AIJAC UPDATE – How the 2011 flotilla flopped/The controversial “anti-boycott” law

AIJAC UPDATE - How the 2011 flotilla flopped/The controversial

AIJAC’s latest email Update looks at why and how the 2011 Gaza flotilla gambit fizzled out. In contrast to 2010’s headline-grabbing political stunt that acted as a Trojan Horse for the Turkish Islamist IHH charity resulting in needless deaths and injuries, this was no replay.

First up, political analyst Emanuele Ottolenghi from the Foundation for Defence of Democracies, looks at the changed regional circumstances that saw the Turkish Government prevent the IHH from participating, revealing even more sharply how the first flotilla was a political contrivance to a large extent of Ankara’s making. Ottolenghi also looks at the role played by the UN Secretary General Ban Ki Moon and Greece in stymieing the flotilla’s fortunes. To read this article, CLICK HERE.

Next, Michael Ross looks at the rumoured contents of the much delayed report from the UN inquiry led by former New Zealand PM Sir Geoffrey Palmer, into the 2010 Gaza flotilla. Details of the report have been leaking out since May and all the signs indicate that the report backs the legality of Israel’s Gaza blockade, commends Israel’s own investigation but faults Turkey’s, and does not demand that Israel apologise to Turkey or pay any kind of reparation. Even where the report does criticise Israel, Ross writes, that, for a “UN Report it constitutes a very mild slap on the wrist”. To read this important analysis of a report that might embarrass the Turkish Government if it is released, CLICK HERE.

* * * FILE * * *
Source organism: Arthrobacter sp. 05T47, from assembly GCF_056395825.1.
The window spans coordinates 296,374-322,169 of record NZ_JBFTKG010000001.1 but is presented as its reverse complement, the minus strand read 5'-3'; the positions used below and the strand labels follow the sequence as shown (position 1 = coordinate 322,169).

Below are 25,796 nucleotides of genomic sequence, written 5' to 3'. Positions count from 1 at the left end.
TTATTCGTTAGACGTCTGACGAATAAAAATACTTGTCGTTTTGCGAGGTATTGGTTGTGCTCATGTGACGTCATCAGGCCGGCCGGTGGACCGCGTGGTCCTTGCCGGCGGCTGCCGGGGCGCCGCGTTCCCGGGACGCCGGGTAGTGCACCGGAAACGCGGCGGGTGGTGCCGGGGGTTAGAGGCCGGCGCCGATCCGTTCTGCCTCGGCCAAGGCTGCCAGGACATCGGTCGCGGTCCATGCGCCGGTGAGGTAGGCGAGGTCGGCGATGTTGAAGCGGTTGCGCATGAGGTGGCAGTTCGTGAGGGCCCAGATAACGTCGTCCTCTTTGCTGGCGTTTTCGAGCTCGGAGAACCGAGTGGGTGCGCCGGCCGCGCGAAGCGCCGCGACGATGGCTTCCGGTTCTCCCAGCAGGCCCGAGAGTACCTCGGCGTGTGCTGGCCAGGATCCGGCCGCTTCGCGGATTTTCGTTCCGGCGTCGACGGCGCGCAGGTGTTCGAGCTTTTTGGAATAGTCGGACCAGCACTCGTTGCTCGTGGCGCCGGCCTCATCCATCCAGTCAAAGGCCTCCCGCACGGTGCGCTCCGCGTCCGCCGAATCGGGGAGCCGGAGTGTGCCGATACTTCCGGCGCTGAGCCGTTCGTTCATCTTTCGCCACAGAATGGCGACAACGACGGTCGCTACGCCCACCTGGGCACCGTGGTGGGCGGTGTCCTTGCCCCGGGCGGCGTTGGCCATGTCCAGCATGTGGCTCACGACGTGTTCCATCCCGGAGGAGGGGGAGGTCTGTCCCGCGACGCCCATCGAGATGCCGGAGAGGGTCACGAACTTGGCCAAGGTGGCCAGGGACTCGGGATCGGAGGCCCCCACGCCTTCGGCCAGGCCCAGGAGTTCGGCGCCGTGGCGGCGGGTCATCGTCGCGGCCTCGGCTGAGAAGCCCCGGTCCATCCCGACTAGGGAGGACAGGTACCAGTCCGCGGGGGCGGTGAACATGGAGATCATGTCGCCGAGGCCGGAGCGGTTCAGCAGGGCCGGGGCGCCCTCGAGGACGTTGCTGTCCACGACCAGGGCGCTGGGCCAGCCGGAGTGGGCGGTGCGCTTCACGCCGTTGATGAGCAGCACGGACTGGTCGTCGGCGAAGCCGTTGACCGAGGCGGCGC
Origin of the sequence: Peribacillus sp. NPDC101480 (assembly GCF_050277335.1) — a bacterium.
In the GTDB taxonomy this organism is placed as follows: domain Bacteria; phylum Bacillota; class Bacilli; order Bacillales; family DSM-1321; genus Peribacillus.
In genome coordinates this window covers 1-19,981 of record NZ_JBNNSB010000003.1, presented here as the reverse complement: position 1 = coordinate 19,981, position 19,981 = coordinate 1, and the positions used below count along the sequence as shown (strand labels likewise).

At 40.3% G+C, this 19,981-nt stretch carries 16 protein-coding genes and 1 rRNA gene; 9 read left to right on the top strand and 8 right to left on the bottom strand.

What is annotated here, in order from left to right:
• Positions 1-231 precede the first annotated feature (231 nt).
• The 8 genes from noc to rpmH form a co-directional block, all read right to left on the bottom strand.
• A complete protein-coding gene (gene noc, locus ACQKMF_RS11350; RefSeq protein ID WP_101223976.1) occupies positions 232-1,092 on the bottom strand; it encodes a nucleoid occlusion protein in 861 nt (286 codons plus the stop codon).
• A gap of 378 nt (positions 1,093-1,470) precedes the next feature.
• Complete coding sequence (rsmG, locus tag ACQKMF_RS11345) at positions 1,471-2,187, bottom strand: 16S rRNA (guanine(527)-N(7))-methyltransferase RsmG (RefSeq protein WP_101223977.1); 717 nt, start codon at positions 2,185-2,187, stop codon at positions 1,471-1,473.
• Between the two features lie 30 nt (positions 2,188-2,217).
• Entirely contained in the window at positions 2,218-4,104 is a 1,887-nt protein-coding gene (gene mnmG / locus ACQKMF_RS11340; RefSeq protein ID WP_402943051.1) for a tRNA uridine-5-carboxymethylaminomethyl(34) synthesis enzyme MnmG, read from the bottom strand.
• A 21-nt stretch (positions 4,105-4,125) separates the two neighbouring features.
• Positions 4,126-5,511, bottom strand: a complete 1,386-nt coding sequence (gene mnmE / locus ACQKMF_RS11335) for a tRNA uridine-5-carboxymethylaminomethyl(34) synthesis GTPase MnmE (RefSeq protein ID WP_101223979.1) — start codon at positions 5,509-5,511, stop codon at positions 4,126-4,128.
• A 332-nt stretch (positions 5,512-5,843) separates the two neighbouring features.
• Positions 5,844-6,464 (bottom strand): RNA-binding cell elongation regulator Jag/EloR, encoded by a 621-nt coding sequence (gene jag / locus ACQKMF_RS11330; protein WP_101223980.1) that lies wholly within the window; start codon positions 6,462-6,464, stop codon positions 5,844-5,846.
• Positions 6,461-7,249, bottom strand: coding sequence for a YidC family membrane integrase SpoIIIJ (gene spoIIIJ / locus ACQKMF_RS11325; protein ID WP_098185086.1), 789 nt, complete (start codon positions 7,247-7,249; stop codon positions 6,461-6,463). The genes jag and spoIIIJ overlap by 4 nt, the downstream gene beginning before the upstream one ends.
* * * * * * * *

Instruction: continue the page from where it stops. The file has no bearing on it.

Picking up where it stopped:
Finally, this week’s “anti-boycott” law passed by Israel’s Knesset, which would allow citizens to bring civil suits against persons or organisations that call for economic, cultural or academic boycotts of Israel, Israeli institutions or regions under Israeli control, has caused some controversy. The Britain Israel Communications & Research Centre (BICOM) explains the effect of the law, the background and context, including the sense of injustice felt within Israel at unfair international campaigns seeking to isolate it, the reaction within Israel to the law, and the distinct possibility that it will not survive a Supreme Court challenge. To sort the wheat from the chaff on this controversial law, CLICK HERE.

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